Septicemia or
Signs or symptoms of coagulation system activation or
Thrombosis    (increased risk of thrombotic events{01})

Patient monitoring
The following may be especially important in patient monitoring (other tests may be warranted in some patients, depending on condition; » = major clinical significance):

Activated partial thromboplastin time (aPTT)
Plasma factor VII clotting activity (FVII:C)
Prothrombin time (PT)    (Laboratory coagulation parameters have shown no direct correlation to the achievement of hemostasis, but they may be used as an adjunct in monitoring the effectiveness and dosing schedule of factor VIIa{01}. Different assay reagents may yield different results for these assays{01}. If patients develop signs or symptoms of activation of the coagulation system or thrombosis, they should be monitored{01}. When there is laboratory confirmation of intravascular coagulation or presence of clinical thrombosis, factor VIIa dosage should be reduced or the treatment stopped, depending on the patients symptoms.{01} )

Side/Adverse Effects
The following side/adverse effects have been selected on the basis of their potential clinical significance (possible signs and symptoms in parentheses where appropriate)—not necessarily inclusive:

Those indicating need for medical attention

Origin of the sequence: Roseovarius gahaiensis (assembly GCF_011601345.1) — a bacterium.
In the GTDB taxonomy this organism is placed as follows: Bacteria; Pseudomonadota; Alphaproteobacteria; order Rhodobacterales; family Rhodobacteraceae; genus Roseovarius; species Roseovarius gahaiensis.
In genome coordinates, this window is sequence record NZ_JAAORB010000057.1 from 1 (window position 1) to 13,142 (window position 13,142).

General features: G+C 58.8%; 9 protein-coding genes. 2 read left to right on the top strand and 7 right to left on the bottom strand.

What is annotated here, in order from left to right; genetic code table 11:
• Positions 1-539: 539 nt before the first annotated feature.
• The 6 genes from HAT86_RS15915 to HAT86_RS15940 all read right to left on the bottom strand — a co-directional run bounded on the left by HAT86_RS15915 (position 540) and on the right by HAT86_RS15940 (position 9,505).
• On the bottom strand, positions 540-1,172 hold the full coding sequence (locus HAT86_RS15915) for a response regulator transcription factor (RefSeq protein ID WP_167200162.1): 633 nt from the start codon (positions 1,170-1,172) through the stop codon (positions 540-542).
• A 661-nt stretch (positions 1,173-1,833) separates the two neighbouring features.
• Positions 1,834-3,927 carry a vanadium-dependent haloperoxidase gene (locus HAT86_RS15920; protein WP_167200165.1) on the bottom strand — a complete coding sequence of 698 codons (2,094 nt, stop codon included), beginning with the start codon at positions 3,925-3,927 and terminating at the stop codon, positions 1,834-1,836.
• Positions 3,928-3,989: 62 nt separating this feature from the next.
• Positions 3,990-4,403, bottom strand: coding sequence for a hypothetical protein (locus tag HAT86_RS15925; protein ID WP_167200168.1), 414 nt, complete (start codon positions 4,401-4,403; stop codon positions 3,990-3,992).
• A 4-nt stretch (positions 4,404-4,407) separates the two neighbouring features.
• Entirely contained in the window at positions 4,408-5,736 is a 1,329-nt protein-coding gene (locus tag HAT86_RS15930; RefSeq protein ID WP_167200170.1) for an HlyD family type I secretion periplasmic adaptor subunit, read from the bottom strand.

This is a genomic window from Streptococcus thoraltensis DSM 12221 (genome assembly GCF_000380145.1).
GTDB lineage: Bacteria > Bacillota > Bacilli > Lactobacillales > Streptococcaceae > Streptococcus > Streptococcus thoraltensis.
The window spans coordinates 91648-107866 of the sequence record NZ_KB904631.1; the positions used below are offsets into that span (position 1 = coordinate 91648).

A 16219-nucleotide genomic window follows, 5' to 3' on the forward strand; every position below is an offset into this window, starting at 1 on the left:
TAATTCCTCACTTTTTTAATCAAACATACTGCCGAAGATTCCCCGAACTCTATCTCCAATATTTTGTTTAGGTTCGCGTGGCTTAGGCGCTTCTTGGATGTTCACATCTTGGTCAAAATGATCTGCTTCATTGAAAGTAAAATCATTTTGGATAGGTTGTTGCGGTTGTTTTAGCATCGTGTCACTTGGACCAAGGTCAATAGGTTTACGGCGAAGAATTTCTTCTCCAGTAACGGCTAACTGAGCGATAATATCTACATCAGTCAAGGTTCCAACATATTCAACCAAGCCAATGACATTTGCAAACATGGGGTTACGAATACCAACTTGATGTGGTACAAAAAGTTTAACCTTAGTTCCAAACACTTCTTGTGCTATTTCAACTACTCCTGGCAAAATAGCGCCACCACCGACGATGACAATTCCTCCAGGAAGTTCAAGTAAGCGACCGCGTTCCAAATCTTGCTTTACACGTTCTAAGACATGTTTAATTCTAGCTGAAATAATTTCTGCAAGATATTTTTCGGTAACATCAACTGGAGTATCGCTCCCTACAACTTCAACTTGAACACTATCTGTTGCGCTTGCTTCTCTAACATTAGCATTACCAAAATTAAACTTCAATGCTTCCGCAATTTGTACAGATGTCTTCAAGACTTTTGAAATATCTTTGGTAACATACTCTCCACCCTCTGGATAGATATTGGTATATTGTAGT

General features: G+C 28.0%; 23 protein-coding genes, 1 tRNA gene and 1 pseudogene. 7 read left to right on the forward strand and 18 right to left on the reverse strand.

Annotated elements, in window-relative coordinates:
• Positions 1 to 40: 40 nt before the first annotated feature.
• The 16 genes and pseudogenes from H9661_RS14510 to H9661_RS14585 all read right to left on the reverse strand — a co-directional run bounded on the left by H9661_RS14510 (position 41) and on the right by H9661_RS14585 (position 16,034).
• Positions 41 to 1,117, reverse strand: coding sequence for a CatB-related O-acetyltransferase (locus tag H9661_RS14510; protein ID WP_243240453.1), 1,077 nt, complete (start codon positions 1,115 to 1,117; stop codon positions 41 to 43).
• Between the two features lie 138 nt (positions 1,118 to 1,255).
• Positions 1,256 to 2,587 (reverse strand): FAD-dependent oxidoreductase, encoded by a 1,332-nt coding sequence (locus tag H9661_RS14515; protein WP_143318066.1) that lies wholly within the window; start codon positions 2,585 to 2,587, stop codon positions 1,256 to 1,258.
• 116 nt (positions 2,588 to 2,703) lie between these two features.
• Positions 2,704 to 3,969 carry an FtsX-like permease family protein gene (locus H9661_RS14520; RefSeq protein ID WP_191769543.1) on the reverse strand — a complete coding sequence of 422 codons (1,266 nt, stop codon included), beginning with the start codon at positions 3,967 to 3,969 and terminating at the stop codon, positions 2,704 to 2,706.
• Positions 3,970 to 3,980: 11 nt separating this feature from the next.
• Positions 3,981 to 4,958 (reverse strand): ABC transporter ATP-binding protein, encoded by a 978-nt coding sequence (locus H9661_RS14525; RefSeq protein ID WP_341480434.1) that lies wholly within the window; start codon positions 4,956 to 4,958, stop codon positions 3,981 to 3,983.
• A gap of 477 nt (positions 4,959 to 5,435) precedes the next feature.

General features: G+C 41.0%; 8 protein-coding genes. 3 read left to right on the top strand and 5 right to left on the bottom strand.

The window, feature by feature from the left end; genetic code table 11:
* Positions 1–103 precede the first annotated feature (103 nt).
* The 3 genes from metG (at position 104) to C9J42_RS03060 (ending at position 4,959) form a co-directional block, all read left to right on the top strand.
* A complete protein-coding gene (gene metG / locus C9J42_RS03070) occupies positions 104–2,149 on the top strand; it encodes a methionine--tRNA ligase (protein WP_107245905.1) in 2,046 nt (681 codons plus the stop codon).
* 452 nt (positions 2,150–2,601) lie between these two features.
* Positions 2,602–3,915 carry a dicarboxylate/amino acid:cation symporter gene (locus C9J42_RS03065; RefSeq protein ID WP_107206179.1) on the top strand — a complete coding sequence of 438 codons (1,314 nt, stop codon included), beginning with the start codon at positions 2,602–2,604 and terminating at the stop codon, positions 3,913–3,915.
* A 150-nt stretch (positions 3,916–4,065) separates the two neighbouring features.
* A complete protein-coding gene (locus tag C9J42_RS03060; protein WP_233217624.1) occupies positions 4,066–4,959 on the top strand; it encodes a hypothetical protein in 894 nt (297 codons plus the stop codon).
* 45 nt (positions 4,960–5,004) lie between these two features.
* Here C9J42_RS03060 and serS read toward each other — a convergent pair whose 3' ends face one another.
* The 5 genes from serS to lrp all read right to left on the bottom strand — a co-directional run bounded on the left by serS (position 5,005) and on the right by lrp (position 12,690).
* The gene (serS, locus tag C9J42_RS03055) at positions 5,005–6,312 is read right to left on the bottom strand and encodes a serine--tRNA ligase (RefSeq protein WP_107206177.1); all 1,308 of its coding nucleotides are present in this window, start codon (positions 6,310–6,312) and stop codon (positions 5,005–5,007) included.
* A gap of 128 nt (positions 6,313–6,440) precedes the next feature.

Incidence more frequent—³2%
fibrinogen plasma decreased {01}or
hemorrhage (not otherwise specified){01} (bleeding problems)
hemarthrosis{01} (joint pain and/or stiffness)
hypertension{01} (high blood pressure )

{01}Incidence less frequent or rare—1%
Anaphylaxis or other allergic reaction to factor VIIa, or to mouse, hamster, or bovine protein{01} (changes in facial color; fast or irregular breathing; puffiness or swelling of eyelids or around the eyes; shortness of breath; tightness in chest; wheezing; skin rash ; hives; itching)
bradycardia{01} (slow or irregular heartbeat [less than 50 beats per minute])
coagulation disorders, including decreased prothrombin or increased fibrinolysis{01} (bleeding problems), disseminated intravascular coagulation{01} (cyanosis [bluish color], especially of the hands and feet; ecchymoses at injection sites [large, nonelevated blue or purplish patches on the skin]; excessive sweating ; persistent bleeding or oozing from puncture sites or mucous membranes [bowel, mouth, nose, or urinary bladder])
edema{01} (bloating or swelling of face, hands, lower legs, and/or feet)
hypotension{01} (faintness; dizziness; lightheadedness when getting up from a lying or sitting position; chills ; cold sweats; confusion; fast heartbeat; shakiness; slurred speech ; blurred vision; unusual tiredness or weakness )
pneumonia{01} ( chest pain; cough; fever or chills; sneezing; shortness of breath; sore throat; troubled breathing; tightness in chest ; wheezing)
pruritus{01} (itchy skin)